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Character is created by conflict. The moral person can taste the temptation of immorality. The immoral person considers the moral response. How we respond to that conflict determines character. All individuality is created by our choice between two or more contradictions.

Character is reflective. We define ourselves by who we wish to be and who we hate to be. Hatred’s the better teacher, because it’s easier to identify what we hate. It’s easier to understand that “I don’t like X because he is two-faced” or “I don’t like Y because she lies”. It’s much harder to apply “I admire Z because he is always calm and smiling in every situation”. Z’s lesson is much harder to transplant into our own situation. We learn more from failure – because failure is easier to understand – then we ever learn from success.

Character is a choice. We wield the defence – to avoid doing something undesirable – that to do it would be out of character. Character is presented here as the sum of all our previous choices. We made those choices because they fit how we see the world, assess our options and evaluated their consequence. Sometimes we don’t make the choices consciously, but that doesn’t help us evade consequences.

Character is a lie. Nobody has character. Character is something that we impose on people  – and ourselves  – to make things predictable. That’s not to say that its an inaccurate construct: we can learn a lot from personality and character. It can help us understand and empathise with the people we meet every day. It is a truth that can be taken as read for most people that they will be true to how they have acted before. No matter what Templeton might tell you about stocks, in human beings past action is a sure indicator of future behaviour.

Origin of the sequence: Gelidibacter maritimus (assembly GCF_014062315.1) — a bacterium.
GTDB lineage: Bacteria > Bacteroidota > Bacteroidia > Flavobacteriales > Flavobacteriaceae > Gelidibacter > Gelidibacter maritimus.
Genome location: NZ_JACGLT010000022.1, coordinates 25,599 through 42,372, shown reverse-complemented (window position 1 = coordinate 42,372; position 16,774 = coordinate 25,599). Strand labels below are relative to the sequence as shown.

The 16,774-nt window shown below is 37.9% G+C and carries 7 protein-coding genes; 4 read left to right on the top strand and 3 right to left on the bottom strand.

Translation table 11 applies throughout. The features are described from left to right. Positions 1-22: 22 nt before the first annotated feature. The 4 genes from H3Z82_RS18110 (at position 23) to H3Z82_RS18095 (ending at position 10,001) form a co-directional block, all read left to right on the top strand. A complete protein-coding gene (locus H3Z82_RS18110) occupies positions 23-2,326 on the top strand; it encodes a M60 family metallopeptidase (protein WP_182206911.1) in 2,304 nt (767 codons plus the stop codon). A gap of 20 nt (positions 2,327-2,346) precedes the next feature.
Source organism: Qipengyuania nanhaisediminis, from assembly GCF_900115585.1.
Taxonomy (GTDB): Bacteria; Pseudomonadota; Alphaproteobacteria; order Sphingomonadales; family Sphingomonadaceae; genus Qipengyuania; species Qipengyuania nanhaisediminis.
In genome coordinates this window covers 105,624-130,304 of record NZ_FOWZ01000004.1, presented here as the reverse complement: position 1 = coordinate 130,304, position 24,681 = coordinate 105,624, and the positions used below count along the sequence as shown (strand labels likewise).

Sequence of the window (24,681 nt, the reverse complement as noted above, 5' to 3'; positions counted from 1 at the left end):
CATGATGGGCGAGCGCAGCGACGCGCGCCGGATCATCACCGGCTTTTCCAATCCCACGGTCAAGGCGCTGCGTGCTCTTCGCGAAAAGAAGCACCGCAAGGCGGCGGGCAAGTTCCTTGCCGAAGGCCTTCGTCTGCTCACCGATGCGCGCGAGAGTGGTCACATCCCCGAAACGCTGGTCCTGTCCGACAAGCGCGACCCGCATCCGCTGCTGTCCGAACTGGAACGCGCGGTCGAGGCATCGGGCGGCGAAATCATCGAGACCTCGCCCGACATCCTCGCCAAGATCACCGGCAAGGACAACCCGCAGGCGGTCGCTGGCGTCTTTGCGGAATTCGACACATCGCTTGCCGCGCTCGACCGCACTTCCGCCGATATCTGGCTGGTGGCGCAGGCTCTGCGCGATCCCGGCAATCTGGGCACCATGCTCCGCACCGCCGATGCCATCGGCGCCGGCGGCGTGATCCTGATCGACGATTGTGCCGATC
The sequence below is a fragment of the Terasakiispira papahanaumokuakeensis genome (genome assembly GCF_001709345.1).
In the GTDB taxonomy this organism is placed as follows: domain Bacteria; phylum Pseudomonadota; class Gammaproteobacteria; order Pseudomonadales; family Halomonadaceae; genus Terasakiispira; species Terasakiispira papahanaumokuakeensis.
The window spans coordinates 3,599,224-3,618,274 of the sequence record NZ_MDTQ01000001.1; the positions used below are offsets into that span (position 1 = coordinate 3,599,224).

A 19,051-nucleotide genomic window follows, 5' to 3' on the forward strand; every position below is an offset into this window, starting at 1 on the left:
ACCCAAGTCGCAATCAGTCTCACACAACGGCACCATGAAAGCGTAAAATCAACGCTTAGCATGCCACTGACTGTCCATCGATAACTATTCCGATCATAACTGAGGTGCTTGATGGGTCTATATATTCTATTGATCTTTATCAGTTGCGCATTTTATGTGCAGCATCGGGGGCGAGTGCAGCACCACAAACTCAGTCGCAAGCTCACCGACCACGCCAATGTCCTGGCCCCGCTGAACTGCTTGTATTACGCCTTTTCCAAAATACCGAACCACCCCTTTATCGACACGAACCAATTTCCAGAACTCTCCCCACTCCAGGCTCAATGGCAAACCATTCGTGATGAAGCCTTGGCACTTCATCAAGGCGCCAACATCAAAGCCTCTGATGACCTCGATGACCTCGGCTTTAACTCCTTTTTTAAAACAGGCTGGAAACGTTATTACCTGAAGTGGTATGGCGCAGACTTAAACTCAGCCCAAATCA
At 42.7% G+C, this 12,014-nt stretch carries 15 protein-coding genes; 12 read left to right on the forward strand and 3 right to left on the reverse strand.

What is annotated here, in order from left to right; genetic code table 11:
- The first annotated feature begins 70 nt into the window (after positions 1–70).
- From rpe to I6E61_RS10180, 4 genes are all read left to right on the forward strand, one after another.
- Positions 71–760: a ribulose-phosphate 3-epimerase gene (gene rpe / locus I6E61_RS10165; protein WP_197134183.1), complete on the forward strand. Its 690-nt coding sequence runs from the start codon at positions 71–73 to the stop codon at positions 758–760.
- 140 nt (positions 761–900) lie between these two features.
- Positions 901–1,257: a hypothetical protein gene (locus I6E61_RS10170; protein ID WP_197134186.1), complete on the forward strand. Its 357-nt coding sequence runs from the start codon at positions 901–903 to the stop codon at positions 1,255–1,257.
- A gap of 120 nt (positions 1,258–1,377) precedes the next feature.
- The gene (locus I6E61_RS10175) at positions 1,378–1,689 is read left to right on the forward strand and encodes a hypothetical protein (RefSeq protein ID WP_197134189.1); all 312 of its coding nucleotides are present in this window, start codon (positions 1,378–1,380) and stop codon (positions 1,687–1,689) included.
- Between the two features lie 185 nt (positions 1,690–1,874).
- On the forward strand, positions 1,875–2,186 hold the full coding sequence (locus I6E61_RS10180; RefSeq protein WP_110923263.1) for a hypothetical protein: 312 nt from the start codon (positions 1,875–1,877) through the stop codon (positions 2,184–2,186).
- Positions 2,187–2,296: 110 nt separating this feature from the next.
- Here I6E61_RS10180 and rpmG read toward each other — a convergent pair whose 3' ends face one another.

My favourite illustration of this is that people always see other’s choices dictated by their character (i.e. “he’s always so lazy – he never finishes anything on time”) whilst our own actions are always dictated by circumstances (i.e.“wow – this project is huge – its unrealistic for anyone to finish it in this timeframe”).

The decision to assign people a character is not without risk. We treat those risks as non-existent, but that dismissal says a lot about our own world view. Assigning someone a fixed characters is to willingly misunderstand them. It is to reduce the complexity of a human soul to a set of linear axis and coordinates. We treat people simplistically. If you do, you will be shocked when they react unexpectedly. Treating them simplistically ignores their capacity to adapt, learn and grow.

People have characteristics within any given context. They don’t have character.


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